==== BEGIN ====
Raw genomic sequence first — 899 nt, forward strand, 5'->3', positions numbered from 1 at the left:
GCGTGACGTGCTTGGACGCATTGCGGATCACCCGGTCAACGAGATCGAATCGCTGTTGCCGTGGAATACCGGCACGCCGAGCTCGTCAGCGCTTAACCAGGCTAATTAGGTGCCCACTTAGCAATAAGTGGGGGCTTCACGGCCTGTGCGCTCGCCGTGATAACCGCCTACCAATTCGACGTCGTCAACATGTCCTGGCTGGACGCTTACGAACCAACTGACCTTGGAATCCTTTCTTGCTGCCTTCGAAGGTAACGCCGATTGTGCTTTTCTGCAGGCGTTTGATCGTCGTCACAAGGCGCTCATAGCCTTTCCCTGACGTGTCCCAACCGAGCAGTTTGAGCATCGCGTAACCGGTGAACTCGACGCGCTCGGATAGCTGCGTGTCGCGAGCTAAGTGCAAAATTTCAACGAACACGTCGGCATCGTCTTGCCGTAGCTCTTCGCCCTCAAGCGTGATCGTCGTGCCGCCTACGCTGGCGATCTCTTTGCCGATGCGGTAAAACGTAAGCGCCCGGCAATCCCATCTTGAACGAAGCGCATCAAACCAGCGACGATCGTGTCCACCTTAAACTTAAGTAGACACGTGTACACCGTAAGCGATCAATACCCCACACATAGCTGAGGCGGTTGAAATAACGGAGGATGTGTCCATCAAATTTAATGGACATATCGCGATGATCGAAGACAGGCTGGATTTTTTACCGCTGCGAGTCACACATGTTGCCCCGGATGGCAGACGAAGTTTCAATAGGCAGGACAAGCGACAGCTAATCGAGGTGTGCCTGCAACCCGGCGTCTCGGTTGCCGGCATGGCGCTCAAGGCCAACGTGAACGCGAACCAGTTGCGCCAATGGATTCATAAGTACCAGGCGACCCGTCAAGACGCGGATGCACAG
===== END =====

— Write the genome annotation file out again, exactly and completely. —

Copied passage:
Raw genomic sequence first — 899 nt, forward strand, 5'->3', positions numbered from 1 at the left:
GCGTGACGTGCTTGGACGCATTGCGGATCACCCGGTCAACGAGATCGAATCGCTGTTGCCGTGGAATACCGGCACGCCGAGCTCGTCAGCGCTTAACCAGGCTAATTAGGTGCCCACTTAGCAATAAGTGGGGGCTTCACGGCCTGTGCGCTCGCCGTGATAACCGCCTACCAATTCGACGTCGTCAACATGTCCTGGCTGGACGCTTACGAACCAACTGACCTTGGAATCCTTTCTTGCTGCCTTCGAAGGTAACGCCGATTGTGCTTTTCTGCAGGCGTTTGATCGTCGTCACAAGGCGCTCATAGCCTTTCCCTGACGTGTCCCAACCGAGCAGTTTGAGCATCGCGTAACCGGTGAACTCGACGCGCTCGGATAGCTGCGTGTCGCGAGCTAAGTGCAAAATTTCAACGAACACGTCGGCATCGTCTTGCCGTAGCTCTTCGCCCTCAAGCGTGATCGTCGTGCCGCCTACGCTGGCGATCTCTTTGCCGATGCGGTAAAACGTAAGCGCCCGGCAATCCCATCTTGAACGAAGCGCATCAAACCAGCGACGATCGTGTCCACCTTAAACTTAAGTAGACACGTGTACACCGTAAGCGATCAATACCCCACACATAGCTGAGGCGGTTGAAATAACGGAGGATGTGTCCATCAAATTTAATGGACATATCGCGATGATCGAAGACAGGCTGGATTTTTTACCGCTGCGAGTCACACATGTTGCCCCGGATGGCAGACGAAGTTTCAATAGGCAGGACAAGCGACAGCTAATCGAGGTGTGCCTGCAACCCGGCGTCTCGGTTGCCGGCATGGCGCTCAAGGCCAACGTGAACGCGAACCAGTTGCGCCAATGGATTCATAAGTACCAGGCGACCCGTCAAGACGCGGATGCACAG